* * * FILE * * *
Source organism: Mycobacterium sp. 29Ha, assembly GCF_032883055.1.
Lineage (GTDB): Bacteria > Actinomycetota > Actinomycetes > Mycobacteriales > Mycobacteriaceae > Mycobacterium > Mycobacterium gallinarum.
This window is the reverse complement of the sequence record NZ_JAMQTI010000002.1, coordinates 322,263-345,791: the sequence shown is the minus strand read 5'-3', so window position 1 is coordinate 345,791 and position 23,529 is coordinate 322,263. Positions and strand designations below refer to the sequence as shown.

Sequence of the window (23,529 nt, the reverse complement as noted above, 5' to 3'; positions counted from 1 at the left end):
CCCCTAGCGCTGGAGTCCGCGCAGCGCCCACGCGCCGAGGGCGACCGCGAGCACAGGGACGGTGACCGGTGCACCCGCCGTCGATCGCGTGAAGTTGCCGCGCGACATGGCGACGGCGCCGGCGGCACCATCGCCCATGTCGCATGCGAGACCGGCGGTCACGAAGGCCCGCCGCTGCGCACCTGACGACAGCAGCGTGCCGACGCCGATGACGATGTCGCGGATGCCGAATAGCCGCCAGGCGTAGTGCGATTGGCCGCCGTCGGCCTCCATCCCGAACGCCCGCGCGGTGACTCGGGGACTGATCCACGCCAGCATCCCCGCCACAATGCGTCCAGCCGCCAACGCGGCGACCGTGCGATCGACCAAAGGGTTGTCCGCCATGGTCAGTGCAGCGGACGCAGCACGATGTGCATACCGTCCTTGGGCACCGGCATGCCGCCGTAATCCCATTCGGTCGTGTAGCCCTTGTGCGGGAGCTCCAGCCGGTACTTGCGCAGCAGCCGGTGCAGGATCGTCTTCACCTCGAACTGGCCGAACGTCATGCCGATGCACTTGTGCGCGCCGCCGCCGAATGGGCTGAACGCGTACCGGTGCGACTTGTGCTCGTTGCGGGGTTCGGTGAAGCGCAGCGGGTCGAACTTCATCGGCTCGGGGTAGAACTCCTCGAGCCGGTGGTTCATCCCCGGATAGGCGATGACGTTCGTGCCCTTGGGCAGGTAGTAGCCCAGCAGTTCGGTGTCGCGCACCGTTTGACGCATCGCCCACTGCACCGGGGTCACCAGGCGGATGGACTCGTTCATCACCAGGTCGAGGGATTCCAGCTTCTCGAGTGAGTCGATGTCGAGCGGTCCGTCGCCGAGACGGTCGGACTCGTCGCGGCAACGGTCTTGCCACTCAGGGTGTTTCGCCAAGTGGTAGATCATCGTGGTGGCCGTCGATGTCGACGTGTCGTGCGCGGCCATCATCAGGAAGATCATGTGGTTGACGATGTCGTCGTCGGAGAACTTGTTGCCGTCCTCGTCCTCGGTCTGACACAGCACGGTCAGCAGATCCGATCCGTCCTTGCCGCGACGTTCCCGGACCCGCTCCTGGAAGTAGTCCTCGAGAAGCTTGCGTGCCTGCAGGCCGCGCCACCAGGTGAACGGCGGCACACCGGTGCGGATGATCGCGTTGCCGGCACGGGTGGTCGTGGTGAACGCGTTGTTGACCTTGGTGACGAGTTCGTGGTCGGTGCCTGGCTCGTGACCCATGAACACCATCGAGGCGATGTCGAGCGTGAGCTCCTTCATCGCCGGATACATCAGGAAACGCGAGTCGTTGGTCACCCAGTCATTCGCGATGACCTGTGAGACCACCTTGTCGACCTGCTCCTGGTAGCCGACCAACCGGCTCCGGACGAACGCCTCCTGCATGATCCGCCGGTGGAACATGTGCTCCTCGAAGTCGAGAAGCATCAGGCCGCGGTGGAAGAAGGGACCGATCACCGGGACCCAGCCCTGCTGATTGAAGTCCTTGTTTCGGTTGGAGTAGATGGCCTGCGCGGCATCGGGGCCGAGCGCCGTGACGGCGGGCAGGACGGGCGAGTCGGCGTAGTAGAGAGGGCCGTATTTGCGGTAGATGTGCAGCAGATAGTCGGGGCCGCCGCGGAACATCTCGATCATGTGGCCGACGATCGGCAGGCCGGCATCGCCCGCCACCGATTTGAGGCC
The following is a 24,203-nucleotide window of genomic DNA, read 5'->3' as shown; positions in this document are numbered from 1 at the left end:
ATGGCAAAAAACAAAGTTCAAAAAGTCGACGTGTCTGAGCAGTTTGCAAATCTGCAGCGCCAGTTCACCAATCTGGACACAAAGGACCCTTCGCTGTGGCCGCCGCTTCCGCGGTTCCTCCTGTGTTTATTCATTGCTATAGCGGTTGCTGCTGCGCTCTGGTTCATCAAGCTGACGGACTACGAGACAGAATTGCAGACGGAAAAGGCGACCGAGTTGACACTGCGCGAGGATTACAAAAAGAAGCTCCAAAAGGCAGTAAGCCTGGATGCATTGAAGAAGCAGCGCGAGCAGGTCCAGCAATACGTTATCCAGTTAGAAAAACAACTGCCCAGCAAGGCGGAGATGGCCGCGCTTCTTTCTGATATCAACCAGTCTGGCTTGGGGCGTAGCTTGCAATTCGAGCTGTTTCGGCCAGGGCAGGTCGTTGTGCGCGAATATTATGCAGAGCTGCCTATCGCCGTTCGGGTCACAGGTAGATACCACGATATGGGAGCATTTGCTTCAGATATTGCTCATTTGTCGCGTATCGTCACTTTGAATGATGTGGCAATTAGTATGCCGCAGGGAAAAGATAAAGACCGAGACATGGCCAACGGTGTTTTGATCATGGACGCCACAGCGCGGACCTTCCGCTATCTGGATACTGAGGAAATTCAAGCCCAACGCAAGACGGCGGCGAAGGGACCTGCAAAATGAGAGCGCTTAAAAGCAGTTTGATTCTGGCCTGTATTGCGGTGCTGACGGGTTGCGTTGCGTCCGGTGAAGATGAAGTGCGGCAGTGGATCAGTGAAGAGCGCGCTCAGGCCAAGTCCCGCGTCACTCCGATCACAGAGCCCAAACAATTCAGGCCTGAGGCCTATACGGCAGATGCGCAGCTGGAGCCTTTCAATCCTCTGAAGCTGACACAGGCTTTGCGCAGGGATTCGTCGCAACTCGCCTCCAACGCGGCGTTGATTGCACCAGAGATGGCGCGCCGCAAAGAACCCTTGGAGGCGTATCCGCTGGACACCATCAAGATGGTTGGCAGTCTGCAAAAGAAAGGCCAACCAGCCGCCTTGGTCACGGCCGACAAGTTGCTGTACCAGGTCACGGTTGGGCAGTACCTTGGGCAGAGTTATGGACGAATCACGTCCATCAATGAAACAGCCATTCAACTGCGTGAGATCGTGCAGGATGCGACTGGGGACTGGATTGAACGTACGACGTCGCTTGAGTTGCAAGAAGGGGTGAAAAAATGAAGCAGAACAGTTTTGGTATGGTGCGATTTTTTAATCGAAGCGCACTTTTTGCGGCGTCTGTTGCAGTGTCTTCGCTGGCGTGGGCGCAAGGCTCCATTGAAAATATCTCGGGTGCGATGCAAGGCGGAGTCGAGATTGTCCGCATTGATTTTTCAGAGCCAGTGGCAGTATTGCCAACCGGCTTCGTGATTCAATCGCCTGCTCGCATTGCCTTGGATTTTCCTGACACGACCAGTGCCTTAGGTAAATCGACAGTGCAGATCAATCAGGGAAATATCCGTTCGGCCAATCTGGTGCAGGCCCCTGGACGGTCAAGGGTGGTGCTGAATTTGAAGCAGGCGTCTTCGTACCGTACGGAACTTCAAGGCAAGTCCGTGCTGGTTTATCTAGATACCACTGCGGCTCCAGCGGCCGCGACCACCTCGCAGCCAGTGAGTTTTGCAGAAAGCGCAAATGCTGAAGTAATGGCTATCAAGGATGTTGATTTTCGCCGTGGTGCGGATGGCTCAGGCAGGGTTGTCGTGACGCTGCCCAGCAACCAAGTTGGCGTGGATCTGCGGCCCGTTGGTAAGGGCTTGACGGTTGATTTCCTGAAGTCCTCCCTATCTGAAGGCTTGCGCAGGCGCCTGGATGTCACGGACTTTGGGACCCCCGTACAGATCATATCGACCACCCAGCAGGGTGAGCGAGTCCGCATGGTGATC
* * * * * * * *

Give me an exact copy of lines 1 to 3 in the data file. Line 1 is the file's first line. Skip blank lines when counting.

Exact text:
Source organism: Mycobacterium sp. 29Ha, assembly GCF_032883055.1.
Lineage (GTDB): Bacteria > Actinomycetota > Actinomycetes > Mycobacteriales > Mycobacteriaceae > Mycobacterium > Mycobacterium gallinarum.
This window is the reverse complement of the sequence record NZ_JAMQTI010000002.1, coordinates 322,263-345,791: the sequence shown is the minus strand read 5'-3', so window position 1 is coordinate 345,791 and position 23,529 is coordinate 322,263. Positions and strand designations below refer to the sequence as shown.